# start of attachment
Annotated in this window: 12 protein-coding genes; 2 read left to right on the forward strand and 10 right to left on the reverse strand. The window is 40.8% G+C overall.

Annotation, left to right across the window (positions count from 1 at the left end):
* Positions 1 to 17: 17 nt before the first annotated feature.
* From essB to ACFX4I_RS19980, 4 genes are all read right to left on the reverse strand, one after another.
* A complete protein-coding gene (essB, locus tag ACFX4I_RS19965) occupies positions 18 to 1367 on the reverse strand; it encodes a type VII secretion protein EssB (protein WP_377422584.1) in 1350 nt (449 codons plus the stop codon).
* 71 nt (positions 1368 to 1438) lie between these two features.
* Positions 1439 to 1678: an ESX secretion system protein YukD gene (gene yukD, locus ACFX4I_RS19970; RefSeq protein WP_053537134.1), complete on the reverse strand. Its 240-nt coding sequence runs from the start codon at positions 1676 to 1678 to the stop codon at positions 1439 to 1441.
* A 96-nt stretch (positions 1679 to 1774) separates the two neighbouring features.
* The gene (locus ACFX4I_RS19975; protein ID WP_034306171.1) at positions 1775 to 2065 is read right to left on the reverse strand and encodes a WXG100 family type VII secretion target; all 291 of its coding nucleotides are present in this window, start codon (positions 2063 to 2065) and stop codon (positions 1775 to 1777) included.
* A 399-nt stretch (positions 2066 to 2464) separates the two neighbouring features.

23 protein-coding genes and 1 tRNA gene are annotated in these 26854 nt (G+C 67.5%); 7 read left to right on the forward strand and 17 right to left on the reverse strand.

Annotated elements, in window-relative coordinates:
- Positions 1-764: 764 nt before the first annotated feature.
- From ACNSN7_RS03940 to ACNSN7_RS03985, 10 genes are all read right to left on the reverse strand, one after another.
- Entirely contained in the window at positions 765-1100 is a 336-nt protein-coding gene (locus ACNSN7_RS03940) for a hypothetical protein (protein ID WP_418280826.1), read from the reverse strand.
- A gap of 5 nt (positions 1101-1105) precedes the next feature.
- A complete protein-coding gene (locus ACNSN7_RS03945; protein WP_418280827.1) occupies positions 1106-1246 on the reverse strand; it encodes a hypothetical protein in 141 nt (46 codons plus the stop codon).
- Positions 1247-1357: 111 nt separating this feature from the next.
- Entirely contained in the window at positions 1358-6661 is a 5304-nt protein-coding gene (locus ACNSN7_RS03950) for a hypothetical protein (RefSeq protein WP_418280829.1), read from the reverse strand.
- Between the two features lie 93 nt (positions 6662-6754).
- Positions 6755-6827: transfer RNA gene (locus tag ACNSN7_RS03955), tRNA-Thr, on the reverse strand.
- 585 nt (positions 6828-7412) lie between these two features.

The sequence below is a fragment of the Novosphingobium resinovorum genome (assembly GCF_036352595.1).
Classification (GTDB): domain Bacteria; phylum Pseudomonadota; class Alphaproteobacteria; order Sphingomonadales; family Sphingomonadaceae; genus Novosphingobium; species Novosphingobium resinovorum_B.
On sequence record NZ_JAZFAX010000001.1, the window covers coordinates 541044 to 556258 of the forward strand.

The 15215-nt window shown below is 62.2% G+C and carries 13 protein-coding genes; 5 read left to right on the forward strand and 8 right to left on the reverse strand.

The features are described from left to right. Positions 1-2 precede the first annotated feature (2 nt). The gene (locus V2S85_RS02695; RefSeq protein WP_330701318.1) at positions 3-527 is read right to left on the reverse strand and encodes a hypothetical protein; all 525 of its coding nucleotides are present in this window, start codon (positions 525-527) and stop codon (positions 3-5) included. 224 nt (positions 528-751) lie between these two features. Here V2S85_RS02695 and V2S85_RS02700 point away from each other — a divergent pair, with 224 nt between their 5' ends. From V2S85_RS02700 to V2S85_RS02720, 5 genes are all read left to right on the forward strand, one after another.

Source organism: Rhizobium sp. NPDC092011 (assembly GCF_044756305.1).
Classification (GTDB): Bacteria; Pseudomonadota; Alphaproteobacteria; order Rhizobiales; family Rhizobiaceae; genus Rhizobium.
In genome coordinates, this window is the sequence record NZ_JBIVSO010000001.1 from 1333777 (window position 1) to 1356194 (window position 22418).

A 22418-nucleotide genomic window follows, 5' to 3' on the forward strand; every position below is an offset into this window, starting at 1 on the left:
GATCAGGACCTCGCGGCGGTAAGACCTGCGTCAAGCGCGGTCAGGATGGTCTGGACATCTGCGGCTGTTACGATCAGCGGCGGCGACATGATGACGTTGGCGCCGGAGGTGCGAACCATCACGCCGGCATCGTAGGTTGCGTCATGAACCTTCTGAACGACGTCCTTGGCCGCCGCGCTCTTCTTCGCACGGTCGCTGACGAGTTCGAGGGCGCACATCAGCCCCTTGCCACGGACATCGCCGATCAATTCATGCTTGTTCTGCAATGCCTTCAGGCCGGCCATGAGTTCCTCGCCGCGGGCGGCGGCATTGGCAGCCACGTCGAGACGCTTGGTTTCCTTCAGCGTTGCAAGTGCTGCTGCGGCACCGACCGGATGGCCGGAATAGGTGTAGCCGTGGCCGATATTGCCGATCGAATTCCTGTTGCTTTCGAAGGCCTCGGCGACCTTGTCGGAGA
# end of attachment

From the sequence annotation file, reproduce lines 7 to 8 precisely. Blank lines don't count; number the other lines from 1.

* Positions 1439 to 1678: an ESX secretion system protein YukD gene (gene yukD, locus ACFX4I_RS19970; RefSeq protein WP_053537134.1), complete on the reverse strand. Its 240-nt coding sequence runs from the start codon at positions 1676 to 1678 to the stop codon at positions 1439 to 1441.
* A 96-nt stretch (positions 1679 to 1774) separates the two neighbouring features.